# Checking for White Noise Errors After ARIMA Model

Jan 24, 2024

Fit an Autoregressive Integrated Moving Average (ARIMA) model is one of the widely used methods for time series forecasting. Once you have developed an ARIMA model, checking the residuals or errors for white noise is an essential process to ensure that the model is appropriately capturing the underlying patterns in the data. White noise refers to the random errors that are independent and identically distributed, which means the model has successfully accounted for the data's underlying structure.

Here is a step-by-step guide to check if the errors are white noise after fitting the ARIMA model:

1. Calculate residuals: First, fit the ARIMA model to the time series and then calculate the residuals. These residuals represent the differences between the actual values and the predicted values provided by the ARIMA model. You can simply subtract the predicted values from the actual values to obtain the residuals.

2. Check the mean and variance of residuals: One critical aspect of white noise errors is that they should have zero mean and constant variance. To verify this, calculate the mean and variance of the residuals. If the mean is close to zero and the variance is constant, it is an initial indication of white noise.

3. Autocorrelation check: Plot the autocorrelation function (ACF) of the residuals. ACF measures the correlation between the residuals at different time lags. If the errors are white noise, there should be no significant autocorrelation between them. Observe the ACF plot and look for any significant peaks beyond the confidence intervals.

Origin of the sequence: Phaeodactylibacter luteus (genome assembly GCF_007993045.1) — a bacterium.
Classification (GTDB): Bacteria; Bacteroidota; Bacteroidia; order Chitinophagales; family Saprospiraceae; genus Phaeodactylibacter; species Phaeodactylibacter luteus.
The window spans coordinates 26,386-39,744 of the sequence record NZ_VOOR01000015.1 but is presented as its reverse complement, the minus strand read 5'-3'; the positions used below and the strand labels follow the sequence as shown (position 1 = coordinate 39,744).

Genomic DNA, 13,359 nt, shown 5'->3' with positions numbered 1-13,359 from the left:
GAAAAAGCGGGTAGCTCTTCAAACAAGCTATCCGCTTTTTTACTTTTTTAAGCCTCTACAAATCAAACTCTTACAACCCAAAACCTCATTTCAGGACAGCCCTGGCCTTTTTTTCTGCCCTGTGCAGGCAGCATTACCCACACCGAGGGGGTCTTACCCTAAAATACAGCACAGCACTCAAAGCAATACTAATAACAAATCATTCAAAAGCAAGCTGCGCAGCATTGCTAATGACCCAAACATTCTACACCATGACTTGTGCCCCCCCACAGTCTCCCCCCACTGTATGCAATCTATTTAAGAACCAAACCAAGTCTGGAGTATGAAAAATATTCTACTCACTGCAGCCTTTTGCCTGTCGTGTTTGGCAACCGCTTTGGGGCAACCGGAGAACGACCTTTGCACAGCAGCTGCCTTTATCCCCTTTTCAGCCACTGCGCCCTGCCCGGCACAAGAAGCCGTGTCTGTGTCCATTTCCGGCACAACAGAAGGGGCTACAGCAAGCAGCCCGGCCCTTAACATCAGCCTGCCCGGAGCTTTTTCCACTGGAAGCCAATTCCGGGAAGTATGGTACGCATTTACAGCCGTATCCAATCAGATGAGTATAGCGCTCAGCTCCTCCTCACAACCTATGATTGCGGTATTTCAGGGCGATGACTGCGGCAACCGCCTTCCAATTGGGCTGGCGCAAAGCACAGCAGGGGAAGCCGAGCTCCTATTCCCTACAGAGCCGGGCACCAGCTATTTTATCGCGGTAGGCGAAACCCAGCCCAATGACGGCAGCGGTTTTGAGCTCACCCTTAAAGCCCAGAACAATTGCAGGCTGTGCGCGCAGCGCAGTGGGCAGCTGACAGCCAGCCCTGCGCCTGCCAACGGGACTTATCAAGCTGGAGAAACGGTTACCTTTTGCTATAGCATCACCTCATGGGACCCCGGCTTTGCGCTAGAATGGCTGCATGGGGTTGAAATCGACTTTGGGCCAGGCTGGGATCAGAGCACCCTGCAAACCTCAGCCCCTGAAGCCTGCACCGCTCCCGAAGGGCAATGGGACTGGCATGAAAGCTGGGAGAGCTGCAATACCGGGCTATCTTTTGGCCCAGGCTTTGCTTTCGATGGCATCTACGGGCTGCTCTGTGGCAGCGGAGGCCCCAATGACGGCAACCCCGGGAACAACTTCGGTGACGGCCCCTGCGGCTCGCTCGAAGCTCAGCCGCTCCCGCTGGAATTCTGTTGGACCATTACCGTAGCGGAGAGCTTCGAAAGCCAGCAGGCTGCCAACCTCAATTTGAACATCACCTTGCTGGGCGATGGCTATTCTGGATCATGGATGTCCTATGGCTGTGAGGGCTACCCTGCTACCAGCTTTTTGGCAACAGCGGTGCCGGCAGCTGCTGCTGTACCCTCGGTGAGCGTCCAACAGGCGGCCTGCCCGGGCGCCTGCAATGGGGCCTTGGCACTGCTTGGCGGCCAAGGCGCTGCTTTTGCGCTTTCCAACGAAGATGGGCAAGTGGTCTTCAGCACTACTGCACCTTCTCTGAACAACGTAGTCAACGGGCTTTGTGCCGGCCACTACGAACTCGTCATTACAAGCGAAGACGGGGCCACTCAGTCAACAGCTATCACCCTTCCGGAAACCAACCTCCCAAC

4. Ljung-Box (Q) Test: This statistical test checks for the absence of autocorrelation in residuals. Perform Ljung-Box test on the residuals by providing the appropriate lag length (often, the same as the maximum lag order used in the ARIMA model). If the p-values are not significant, it indicates a lack of autocorrelation and supports the white noise hypothesis of errors.

5. Normality Check: White noise errors should be normally distributed. To check for normality in the residuals, consider plotting a histogram of the residuals, along with a Q-Q plot to visualize any discrepancies from the normal distribution. Also, apply a statistical test like the Shapiro-Wilk or Jarque-Bera test to test for normality. Non-significant p-values indicate that the errors follow a normal distribution.

If your residual analysis passes these tests and suggests white noise errors in your ARIMA model, it indicates a well-fitted model that has accounted for the series' underlying structure. After identifying any issues in the initial model, you can fine-tune the model further to improve its performance.